How do you decide which story idea to start next?
Some people I’ve talked with say that they are able to follow their burning passion from one idea to the next. It’s as though the Muse points out the topic with a glowing finger, and writers simply jump to the next project.
Okay, I’m oversimplifying here, but you get the idea. Sometimes you “feel” it. You have an idea inside you that you just have to get out on paper or on the computer.
Other times, you have too many ideas. How do you whittle away the rest of the choices and find the most fulfilling option?
(We’ll take a look next week at what to do when you have no ideas.)
When All Things Seem Equal
Trying to pick out the next story you’ll work on can be a mentally paralyzing experience. Doubts begin to fill your mind about every potential project, and you see several reasons to avoid each project. But if you never decide, you won’t have the opportunity to tell any of your stories.
If art were not such a personal endeavor, I’d recommend beginning each project for the course of about a week or so and then evaluate which one interests you the most. But I always abandon the process early on once I’ve found a project I enjoy.
The truth of the matter is that your art should capture your imagination. It should disrupt your processes since you have a story that you must tell. The entire point of any processes we discuss here is to unveil that passion in the form of a story.
If you’re deadlocked and can’t decide which story idea to try, here are two quick tips to help. We’ll explore each idea more below.
- Develop the logline.
- Start the research.
If you want to get others involved, try developing each idea enough to develop the logline or the quick pitch. Imagine that you’re trying to convince a book publisher or a movie producer to back you on your next project. You only get a few seconds to sell them on your project. What can you say about each potential story to whet their appetites?
Once you figure out the pitch, try it with your friends. Would they be interested in reading story idea 1 or story idea 2?
I’ve tried this before, and I’ve quickly discovered how little I had thought my ideas through when friends pressed for more detail. Do your homework and avoid the stammering.
Remember, storytelling is as much about the telling as it is developing the effective hook. Just because you can viewers / readers in the door doesn’t mean that they’ll finish consuming your story. If you can create compelling characters and engaging plot, people are more willing to trust you on your project because of the quality of your work.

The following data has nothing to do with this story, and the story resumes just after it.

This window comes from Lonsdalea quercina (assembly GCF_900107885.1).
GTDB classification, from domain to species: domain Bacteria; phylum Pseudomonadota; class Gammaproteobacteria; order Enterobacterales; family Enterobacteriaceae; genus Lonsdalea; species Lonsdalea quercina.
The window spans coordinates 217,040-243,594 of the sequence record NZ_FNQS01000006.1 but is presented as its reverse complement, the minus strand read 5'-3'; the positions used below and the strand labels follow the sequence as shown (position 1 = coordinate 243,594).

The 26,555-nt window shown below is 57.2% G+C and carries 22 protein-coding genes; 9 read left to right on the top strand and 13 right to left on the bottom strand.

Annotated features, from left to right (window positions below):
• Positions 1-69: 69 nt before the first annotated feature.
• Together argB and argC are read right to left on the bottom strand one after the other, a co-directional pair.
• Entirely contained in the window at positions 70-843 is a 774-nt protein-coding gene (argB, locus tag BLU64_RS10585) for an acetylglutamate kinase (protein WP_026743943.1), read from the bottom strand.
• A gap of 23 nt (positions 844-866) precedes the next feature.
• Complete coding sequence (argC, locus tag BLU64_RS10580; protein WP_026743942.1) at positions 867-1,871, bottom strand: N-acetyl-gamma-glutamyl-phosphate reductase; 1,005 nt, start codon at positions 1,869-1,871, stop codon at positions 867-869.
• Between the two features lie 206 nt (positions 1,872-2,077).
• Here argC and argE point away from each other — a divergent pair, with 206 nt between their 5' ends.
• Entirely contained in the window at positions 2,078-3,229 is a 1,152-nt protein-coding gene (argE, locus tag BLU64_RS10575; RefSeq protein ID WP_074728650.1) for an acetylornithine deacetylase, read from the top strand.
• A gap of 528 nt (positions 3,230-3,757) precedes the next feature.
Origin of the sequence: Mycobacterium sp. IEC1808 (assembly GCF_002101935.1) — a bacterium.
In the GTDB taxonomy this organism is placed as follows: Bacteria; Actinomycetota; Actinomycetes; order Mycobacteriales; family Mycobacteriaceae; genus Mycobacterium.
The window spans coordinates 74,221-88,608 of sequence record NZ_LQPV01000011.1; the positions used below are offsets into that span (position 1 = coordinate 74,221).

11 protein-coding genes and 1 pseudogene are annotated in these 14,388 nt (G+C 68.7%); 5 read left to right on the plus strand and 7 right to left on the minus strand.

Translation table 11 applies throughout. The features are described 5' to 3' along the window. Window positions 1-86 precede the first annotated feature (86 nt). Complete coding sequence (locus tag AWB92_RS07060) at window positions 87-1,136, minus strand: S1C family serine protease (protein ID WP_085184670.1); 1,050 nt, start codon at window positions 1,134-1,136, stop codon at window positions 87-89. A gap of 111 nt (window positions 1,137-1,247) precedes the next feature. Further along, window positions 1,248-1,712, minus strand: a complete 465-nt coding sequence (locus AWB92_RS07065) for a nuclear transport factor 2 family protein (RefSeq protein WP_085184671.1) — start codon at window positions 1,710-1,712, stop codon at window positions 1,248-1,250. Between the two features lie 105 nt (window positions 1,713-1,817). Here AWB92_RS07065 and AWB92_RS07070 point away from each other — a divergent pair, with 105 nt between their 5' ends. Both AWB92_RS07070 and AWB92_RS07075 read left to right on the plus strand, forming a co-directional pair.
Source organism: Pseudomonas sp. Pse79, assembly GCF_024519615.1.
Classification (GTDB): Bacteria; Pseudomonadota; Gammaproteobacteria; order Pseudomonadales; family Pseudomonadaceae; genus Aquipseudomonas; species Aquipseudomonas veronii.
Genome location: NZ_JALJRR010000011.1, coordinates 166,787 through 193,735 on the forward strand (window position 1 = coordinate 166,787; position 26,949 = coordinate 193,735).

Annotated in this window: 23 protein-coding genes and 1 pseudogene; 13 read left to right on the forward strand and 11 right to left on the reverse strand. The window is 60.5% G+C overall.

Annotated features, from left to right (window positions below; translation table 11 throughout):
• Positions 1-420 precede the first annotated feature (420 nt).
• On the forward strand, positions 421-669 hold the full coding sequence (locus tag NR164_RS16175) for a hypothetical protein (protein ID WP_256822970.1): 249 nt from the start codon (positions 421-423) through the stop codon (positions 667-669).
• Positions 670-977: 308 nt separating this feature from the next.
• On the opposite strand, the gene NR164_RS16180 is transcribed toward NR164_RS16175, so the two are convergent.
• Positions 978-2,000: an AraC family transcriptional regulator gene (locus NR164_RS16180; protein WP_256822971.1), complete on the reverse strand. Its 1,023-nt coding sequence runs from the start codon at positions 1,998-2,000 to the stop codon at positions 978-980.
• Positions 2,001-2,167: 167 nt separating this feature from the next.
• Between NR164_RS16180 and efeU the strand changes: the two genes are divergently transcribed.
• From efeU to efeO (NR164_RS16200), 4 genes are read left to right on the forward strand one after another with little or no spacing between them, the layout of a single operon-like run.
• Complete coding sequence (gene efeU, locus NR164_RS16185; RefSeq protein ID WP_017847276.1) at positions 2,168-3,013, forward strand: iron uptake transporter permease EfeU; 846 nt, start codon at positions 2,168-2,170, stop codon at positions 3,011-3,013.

Coming up with the perfect hook is an essential part of storytelling, but it is only a part.
Another way to test your interest on potential story ideas is to begin some of the necessary research. If it’s a historical piece, start reading up on the time period. If it’s a plot that depends on a piece of scientific knowledge, read up on that info to make sure that your plot can stand. Getting the research wrong (or not researching at all) on something like a hard science fiction tale could cause a complete disconnect with your audience.
Dangers of Guessing the Market
Some writers base their next project around whatever genre is hot at the moment. YA novels are certainly getting plenty of attention at the moment due to several books successfully launching Hollywood blockbusters like Hunger Games and Twilight, so writers might jump on the YA train in hopes of striking gold. The problem here is that you may not be wired to write for the young adult crowd. You might not be able to relate to the particular audience you’re seeking, and it will show in your writing.
Another problem with trying to guess the market is the same problem that many of the gold-seekers had in the great gold rush in America. By the time you’ve finished your journey (written your novel, screenplay, etc.), all of the gold may already be gone. The market might have moved on to the next big thing. YA novels are likely still going to be popular, but story ideas like vampires, sci-fi, and fantasy all have varying shelf lives.
Your Passion Project
Maybe you have a passion project idea mixed in with several “safer bets” in your queue of possible story ideas, and you’re just not certain that you can pull off your big idea. I’m not suggesting that you make a thousand-page novel your first attempt at writing. You need to have skills built up before launching into such enormous tasks, but you might be able to play with the same idea in a 10-page short story.
Simply entering the world of your characters can give you endless insights into the struggles they might face and all of the plot twists that you can build into a longer piece of fiction.
Get Away from Your Computer
Some of the suggestions here have already included this idea, but it is worth stating separately. Get away from your computer during this time of decision.
Yes, you’ll need to do some research, and you may want to go ahead and writer out some log lines for various story ideas. But sometimes you have to get away from the computer and take time to think.
Get outside. Go walking. Find some shade, and sit in the grass. You never know what you’ll see. For example, I found the home of the Teenage Mutant Ninja Turtles outside my office. (Eat your heart out, Michael Bay.)
Is the weather unfriendly? Then go walking in a shopping mall or do some people-watching in an airport.
Moments of inspiration can come to you in a variety of places, but they can be difficult to find when you can be so easily distracted by the Internet.
What about You?
Have any tips? How have you decided which project to start next?
Do you usually have too many ideas, or are you grasping to find any idea that you can use for a story?
Photo Credit: nerovivo